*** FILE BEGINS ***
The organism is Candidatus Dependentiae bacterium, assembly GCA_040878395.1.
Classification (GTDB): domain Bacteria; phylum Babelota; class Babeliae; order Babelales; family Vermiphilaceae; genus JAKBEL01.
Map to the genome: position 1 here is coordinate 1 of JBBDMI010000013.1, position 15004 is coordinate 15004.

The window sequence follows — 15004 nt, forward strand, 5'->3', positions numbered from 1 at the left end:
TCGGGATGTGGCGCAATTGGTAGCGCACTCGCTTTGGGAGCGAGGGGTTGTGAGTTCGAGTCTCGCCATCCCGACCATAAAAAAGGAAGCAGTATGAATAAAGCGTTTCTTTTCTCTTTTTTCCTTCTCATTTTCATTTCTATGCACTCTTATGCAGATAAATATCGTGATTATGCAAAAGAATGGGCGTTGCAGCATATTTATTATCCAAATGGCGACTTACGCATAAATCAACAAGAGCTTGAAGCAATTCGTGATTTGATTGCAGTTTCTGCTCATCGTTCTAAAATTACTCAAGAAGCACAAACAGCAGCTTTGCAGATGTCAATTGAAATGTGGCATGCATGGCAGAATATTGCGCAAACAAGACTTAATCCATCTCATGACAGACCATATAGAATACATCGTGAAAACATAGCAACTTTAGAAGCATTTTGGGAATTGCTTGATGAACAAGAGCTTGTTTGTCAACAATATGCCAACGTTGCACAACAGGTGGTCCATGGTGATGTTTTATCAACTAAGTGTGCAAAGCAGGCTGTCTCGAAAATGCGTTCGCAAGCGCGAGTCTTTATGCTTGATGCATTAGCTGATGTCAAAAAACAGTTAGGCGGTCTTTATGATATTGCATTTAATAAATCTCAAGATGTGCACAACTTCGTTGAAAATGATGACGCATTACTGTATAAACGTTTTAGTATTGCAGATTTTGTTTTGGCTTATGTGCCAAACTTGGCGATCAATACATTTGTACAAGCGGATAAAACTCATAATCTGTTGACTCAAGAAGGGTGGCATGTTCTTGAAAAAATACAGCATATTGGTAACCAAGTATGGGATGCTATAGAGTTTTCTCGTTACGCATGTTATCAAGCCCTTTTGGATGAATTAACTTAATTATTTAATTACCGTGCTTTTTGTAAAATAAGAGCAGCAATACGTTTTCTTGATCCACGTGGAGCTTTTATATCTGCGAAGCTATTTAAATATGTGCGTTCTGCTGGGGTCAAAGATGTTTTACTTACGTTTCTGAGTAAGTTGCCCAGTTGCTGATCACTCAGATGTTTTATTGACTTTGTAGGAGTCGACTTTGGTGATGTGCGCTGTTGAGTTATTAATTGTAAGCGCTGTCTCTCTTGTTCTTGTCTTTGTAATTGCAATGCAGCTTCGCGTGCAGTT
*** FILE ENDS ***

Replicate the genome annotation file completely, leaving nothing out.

The organism is Candidatus Dependentiae bacterium, assembly GCA_040878395.1.
Classification (GTDB): domain Bacteria; phylum Babelota; class Babeliae; order Babelales; family Vermiphilaceae; genus JAKBEL01.
Map to the genome: position 1 here is coordinate 1 of JBBDMI010000013.1, position 15004 is coordinate 15004.

The window sequence follows — 15004 nt, forward strand, 5'->3', positions numbered from 1 at the left end:
TCGGGATGTGGCGCAATTGGTAGCGCACTCGCTTTGGGAGCGAGGGGTTGTGAGTTCGAGTCTCGCCATCCCGACCATAAAAAAGGAAGCAGTATGAATAAAGCGTTTCTTTTCTCTTTTTTCCTTCTCATTTTCATTTCTATGCACTCTTATGCAGATAAATATCGTGATTATGCAAAAGAATGGGCGTTGCAGCATATTTATTATCCAAATGGCGACTTACGCATAAATCAACAAGAGCTTGAAGCAATTCGTGATTTGATTGCAGTTTCTGCTCATCGTTCTAAAATTACTCAAGAAGCACAAACAGCAGCTTTGCAGATGTCAATTGAAATGTGGCATGCATGGCAGAATATTGCGCAAACAAGACTTAATCCATCTCATGACAGACCATATAGAATACATCGTGAAAACATAGCAACTTTAGAAGCATTTTGGGAATTGCTTGATGAACAAGAGCTTGTTTGTCAACAATATGCCAACGTTGCACAACAGGTGGTCCATGGTGATGTTTTATCAACTAAGTGTGCAAAGCAGGCTGTCTCGAAAATGCGTTCGCAAGCGCGAGTCTTTATGCTTGATGCATTAGCTGATGTCAAAAAACAGTTAGGCGGTCTTTATGATATTGCATTTAATAAATCTCAAGATGTGCACAACTTCGTTGAAAATGATGACGCATTACTGTATAAACGTTTTAGTATTGCAGATTTTGTTTTGGCTTATGTGCCAAACTTGGCGATCAATACATTTGTACAAGCGGATAAAACTCATAATCTGTTGACTCAAGAAGGGTGGCATGTTCTTGAAAAAATACAGCATATTGGTAACCAAGTATGGGATGCTATAGAGTTTTCTCGTTACGCATGTTATCAAGCCCTTTTGGATGAATTAACTTAATTATTTAATTACCGTGCTTTTTGTAAAATAAGAGCAGCAATACGTTTTCTTGATCCACGTGGAGCTTTTATATCTGCGAAGCTATTTAAATATGTGCGTTCTGCTGGGGTCAAAGATGTTTTACTTACGTTTCTGAGTAAGTTGCCCAGTTGCTGATCACTCAGATGTTTTATTGACTTTGTAGGAGTCGACTTTGGTGATGTGCGCTGTTGAGTTATTAATTGTAAGCGCTGTCTCTCTTGTTCTTGTCTTTGTAATTGCAATGCAGCTTCGCGTGCAGTT